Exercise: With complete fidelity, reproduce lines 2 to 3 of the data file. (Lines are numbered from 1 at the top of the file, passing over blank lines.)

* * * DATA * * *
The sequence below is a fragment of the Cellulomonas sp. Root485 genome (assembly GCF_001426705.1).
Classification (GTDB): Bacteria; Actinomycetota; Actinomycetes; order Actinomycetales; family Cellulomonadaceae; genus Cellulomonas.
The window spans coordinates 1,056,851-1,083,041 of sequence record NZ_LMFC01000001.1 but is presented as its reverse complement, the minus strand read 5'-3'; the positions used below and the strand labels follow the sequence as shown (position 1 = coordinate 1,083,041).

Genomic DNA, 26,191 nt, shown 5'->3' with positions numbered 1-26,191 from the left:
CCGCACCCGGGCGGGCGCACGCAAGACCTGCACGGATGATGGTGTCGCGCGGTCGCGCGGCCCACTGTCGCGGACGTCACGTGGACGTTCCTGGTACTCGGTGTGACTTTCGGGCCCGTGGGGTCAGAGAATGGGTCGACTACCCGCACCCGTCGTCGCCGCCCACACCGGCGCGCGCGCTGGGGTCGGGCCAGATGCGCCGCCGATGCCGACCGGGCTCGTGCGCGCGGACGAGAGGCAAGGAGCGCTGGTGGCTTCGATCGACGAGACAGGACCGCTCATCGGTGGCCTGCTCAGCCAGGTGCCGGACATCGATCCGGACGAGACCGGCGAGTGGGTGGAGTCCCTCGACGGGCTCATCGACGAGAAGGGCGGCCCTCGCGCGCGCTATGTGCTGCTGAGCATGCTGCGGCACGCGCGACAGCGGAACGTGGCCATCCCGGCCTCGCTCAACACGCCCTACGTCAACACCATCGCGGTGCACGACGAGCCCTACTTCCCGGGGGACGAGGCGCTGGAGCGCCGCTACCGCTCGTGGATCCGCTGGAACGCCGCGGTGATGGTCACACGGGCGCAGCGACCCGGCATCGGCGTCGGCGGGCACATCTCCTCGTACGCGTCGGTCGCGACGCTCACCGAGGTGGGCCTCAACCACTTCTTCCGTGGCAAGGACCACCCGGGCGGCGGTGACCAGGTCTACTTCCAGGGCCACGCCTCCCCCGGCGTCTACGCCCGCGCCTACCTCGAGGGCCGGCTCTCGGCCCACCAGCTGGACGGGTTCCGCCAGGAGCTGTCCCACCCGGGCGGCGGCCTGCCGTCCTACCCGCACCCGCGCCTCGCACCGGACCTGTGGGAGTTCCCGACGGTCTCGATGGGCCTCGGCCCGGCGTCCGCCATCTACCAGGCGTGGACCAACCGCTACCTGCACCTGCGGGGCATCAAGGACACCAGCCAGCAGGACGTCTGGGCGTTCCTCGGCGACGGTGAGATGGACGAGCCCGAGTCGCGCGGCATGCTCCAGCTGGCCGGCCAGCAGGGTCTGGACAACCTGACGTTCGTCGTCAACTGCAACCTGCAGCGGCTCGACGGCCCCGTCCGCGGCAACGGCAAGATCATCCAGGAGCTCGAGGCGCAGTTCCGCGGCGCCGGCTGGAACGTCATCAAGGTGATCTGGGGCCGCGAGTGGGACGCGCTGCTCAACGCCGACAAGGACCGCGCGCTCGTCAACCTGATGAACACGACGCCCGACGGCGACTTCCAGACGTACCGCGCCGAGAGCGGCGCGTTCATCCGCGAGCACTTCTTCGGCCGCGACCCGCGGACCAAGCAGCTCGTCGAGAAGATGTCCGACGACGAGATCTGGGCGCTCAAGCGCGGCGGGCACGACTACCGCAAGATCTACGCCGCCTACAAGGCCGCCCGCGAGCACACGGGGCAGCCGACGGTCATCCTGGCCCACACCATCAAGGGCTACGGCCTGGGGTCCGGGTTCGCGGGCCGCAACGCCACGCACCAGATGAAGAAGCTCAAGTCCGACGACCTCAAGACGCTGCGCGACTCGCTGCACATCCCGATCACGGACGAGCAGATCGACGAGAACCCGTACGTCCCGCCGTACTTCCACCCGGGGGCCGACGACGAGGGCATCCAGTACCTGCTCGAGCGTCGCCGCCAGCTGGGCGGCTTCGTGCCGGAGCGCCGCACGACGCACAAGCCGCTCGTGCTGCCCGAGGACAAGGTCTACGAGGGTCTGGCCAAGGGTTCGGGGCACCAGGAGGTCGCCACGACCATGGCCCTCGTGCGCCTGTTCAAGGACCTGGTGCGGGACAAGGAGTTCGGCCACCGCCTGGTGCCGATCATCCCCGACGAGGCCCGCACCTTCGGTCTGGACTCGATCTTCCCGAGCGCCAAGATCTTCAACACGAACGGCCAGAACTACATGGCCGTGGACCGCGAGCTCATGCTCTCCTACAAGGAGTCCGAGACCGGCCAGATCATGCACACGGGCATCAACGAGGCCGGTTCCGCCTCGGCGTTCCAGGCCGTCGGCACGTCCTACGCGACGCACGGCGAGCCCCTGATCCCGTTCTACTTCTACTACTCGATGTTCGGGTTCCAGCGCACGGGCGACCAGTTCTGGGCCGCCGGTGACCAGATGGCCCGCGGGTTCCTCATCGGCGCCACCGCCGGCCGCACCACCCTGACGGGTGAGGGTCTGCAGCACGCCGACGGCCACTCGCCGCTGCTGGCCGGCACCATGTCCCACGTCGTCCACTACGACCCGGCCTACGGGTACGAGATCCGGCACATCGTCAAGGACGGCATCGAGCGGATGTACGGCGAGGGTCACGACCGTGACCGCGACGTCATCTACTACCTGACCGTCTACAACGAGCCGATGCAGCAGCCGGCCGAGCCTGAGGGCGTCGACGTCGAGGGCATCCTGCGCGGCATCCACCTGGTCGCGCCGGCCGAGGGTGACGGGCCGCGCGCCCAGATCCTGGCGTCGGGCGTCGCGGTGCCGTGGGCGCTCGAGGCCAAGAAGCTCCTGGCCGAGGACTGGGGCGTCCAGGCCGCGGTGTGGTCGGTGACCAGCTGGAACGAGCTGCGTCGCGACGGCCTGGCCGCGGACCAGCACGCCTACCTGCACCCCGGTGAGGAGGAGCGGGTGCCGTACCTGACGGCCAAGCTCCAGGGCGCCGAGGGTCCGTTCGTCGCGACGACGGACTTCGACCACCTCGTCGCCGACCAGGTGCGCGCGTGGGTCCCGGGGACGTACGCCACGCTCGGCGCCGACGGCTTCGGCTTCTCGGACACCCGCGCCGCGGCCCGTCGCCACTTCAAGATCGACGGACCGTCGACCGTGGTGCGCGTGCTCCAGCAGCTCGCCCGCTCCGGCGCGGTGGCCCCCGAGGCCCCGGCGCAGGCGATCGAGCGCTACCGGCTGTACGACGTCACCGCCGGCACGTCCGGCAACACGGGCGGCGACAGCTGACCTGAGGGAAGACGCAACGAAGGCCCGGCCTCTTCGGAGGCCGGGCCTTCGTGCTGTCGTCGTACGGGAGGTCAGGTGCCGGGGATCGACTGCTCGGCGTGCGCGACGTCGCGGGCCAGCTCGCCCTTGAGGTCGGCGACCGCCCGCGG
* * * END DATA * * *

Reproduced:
Classification (GTDB): Bacteria; Actinomycetota; Actinomycetes; order Actinomycetales; family Cellulomonadaceae; genus Cellulomonas.
The window spans coordinates 1,056,851-1,083,041 of sequence record NZ_LMFC01000001.1 but is presented as its reverse complement, the minus strand read 5'-3'; the positions used below and the strand labels follow the sequence as shown (position 1 = coordinate 1,083,041).